Community comes out for Snapshot Day |

Community comes out for Snapshot Day

Beneath sunny skies Saturday, Susan Lowder walked across an industrial lot and approached Trout Creek near downtown Truckee.A science teacher at Truckee High School, Lowder was part of a volunteer team out to capture a portrait of the streams water quality for the seventh annual Snapshot Day.Look at that! Lowder exclaimed, gesturing to freshly gnawed stumps of aspen and alder trees. Beavers!Sure enough, mere paces from where freight trains rumble by on the Union Pacific railroad tracks, beaver dams impounded the stream, slowing the swift waters in a series of shallow ponds. The beavers had stripped the stream channel of nearly all trees; a surviving large alder appeared ready to fall, chisel-like teeth marks already girdling the trunk a foot off the ground.Downstream, not far from where Trout Creek empties into the Truckee River, Lowder and her son, Truckee High junior Duncan Lowder, began measuring the waters acidity, temperature and amount of dissolved solids, and conducting a field test for the level of dissolved oxygen.At the same moment Saturday, teams of 136 volunteers were sampling the water quality at 61 other sites in Lake Tahoe and the Truckee River watershed. In Reno, more volunteers were busy testing the waters of the Lower Truckee River and its tributaries.Snapshot Day is a collaborative effort coordinated by the Lake Tahoe Environmental Education Coalition, with assistance from the Nevada Division of Environmental Protection, the City of Reno, the Tahoe Regional Planning Agency the Truckee River Watershed Council, and a host of other nonprofit groups.In past years, the citizen monitors had found mostly cool water temperatures and low acidity levels, crucial measures for the health of cold-water aquatic life. After four dry years, the Snapshot Day of 2005 and 2006 were conducted during periods of high runoff, and revealed higher levels of turbidity.Only a few locations in past years showed unhealthy levels of fecal contamination, and few sites were spoiled by litter. The level of nutrients flowing into Lake Tahoe mostly met water-quality standards set for the tributaries.On Saturday, 75 volunteers turned out at South Lake Tahoe, and conducted tests at 25 locations, said Jaymee Willison, one of three coordinators for the South Shore effort. Among the volunteers this year were youths from the Girl Scouts and Boys & Girls Club.The water level was so much lower this year, Willison commented.Another 15 volunteers reported to the Incline Village General Improvement District, where they fanned out to measure water quality at 13 locations. In Truckee and Tahoe City, 49 trained volunteers conducted field tests at 24 sites.Beth Christman of the Truckee River Watershed Council said the monitoring project shows a fairly health watershed, with scattered problem sites. The beaver dams along Trout Creek pose one such challenge, she said.There are plans to rehabilitate Trout Creek when the railyard is developed, Christman said Saturday. But if they plant aspens and alders, the beavers will clean those out immediately.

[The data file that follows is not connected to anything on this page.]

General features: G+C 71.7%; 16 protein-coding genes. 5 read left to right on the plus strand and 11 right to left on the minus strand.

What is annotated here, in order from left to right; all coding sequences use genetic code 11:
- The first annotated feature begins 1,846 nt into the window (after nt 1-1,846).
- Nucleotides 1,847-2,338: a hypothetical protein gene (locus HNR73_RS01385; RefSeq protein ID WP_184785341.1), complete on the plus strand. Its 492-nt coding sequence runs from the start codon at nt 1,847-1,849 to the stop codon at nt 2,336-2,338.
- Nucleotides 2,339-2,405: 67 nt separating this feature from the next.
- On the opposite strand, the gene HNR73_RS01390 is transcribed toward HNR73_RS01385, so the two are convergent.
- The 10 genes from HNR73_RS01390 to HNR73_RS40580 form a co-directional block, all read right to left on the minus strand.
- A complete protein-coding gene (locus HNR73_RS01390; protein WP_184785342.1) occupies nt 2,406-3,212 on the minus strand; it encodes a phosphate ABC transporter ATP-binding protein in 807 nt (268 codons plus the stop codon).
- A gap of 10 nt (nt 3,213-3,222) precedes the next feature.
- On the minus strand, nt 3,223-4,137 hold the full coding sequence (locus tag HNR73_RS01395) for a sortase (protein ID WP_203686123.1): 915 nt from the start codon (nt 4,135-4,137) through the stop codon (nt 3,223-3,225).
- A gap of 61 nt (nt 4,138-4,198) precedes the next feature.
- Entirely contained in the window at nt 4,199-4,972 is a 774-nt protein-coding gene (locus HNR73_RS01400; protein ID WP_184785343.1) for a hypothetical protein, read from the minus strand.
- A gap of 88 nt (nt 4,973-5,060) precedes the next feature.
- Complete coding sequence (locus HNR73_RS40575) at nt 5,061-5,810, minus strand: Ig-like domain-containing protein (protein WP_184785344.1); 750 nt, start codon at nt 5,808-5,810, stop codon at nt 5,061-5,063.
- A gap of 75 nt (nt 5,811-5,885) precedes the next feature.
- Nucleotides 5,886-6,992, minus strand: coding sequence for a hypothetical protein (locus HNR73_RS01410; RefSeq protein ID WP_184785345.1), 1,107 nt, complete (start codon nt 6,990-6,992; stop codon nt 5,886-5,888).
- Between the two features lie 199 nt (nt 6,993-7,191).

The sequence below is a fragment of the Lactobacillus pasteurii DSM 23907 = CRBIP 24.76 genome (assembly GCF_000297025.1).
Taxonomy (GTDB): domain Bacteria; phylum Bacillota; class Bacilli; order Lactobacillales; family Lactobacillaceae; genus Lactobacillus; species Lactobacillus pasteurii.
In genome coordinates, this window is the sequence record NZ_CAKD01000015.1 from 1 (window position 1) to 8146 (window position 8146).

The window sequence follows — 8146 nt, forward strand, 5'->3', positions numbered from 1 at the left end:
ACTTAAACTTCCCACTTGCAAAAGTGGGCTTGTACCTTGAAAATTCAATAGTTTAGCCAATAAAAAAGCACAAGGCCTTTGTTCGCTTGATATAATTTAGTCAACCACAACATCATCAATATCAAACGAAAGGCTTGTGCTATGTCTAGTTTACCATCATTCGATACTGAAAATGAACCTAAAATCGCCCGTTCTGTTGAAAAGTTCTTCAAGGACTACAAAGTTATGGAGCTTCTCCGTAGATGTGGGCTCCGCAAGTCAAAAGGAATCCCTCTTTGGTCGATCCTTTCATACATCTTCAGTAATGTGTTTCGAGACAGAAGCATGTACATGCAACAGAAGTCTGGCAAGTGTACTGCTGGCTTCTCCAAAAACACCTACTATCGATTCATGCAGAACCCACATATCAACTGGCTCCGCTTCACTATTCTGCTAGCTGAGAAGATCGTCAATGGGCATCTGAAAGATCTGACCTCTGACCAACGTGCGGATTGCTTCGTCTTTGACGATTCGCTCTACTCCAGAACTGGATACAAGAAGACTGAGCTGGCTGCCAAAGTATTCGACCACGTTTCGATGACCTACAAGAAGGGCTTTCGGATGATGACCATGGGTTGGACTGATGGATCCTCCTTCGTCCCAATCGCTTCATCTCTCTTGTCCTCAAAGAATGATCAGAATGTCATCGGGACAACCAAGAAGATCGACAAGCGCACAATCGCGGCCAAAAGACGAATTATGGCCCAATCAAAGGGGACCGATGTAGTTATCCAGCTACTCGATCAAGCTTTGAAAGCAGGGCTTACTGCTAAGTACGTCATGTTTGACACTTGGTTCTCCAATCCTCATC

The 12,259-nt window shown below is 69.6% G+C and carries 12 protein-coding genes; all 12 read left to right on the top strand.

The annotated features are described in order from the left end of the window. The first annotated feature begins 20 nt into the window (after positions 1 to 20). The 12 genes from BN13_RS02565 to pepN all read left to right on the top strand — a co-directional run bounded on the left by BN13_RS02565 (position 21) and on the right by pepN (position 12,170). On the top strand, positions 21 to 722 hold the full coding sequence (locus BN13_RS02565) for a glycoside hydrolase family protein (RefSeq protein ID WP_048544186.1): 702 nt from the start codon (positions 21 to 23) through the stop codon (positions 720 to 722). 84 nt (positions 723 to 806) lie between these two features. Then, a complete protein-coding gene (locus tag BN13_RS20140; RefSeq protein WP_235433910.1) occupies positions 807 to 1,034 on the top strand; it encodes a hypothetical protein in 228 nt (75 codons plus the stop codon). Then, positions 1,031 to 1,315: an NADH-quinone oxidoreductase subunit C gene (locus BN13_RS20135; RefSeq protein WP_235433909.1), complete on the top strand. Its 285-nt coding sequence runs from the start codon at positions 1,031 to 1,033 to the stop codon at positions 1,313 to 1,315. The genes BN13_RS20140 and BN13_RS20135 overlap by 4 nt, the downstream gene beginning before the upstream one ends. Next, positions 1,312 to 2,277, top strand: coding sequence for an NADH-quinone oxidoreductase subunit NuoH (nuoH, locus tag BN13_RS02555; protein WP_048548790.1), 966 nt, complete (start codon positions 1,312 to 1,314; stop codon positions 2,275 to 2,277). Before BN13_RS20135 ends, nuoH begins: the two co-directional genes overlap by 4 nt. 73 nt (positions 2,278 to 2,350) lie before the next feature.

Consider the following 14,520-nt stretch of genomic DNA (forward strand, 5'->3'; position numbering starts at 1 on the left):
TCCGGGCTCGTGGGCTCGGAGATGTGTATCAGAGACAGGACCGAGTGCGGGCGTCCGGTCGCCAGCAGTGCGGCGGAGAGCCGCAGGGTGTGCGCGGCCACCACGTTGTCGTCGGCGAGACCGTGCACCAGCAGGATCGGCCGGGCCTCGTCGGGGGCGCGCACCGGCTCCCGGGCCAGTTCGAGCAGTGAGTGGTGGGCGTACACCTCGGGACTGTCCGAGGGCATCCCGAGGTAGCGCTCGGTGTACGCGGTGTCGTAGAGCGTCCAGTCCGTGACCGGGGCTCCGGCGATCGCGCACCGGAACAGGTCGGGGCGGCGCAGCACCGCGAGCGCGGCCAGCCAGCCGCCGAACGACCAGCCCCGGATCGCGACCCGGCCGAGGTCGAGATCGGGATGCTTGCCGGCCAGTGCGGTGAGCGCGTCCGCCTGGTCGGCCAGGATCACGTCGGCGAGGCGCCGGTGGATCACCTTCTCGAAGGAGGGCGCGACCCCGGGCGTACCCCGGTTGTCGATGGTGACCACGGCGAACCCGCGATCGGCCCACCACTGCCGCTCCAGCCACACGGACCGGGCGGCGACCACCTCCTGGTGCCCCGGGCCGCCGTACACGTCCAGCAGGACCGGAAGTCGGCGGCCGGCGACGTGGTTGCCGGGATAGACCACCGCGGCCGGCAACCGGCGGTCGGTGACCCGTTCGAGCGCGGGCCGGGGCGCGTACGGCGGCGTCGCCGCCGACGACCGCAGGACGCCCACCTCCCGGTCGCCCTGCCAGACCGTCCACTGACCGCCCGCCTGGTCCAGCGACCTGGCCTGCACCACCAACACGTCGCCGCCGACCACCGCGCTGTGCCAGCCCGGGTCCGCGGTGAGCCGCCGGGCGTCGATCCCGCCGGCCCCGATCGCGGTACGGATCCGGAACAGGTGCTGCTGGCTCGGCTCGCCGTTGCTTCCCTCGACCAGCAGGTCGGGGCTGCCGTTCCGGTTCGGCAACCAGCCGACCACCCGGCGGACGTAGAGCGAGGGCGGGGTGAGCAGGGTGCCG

Support Local Journalism


Support Local Journalism

Readers around Lake Tahoe, Truckee, and beyond make the Sierra Sun's work possible. Your financial contribution supports our efforts to deliver quality, locally relevant journalism.

Now more than ever, your support is critical to help us keep our community informed about the evolving coronavirus pandemic and the impact it is having locally. Every contribution, however large or small, will make a difference.

Your donation will help us continue to cover COVID-19 and our other vital local news.

Start a dialogue, stay on topic and be civil.
If you don't follow the rules, your comment may be deleted.

User Legend: iconModerator iconTrusted User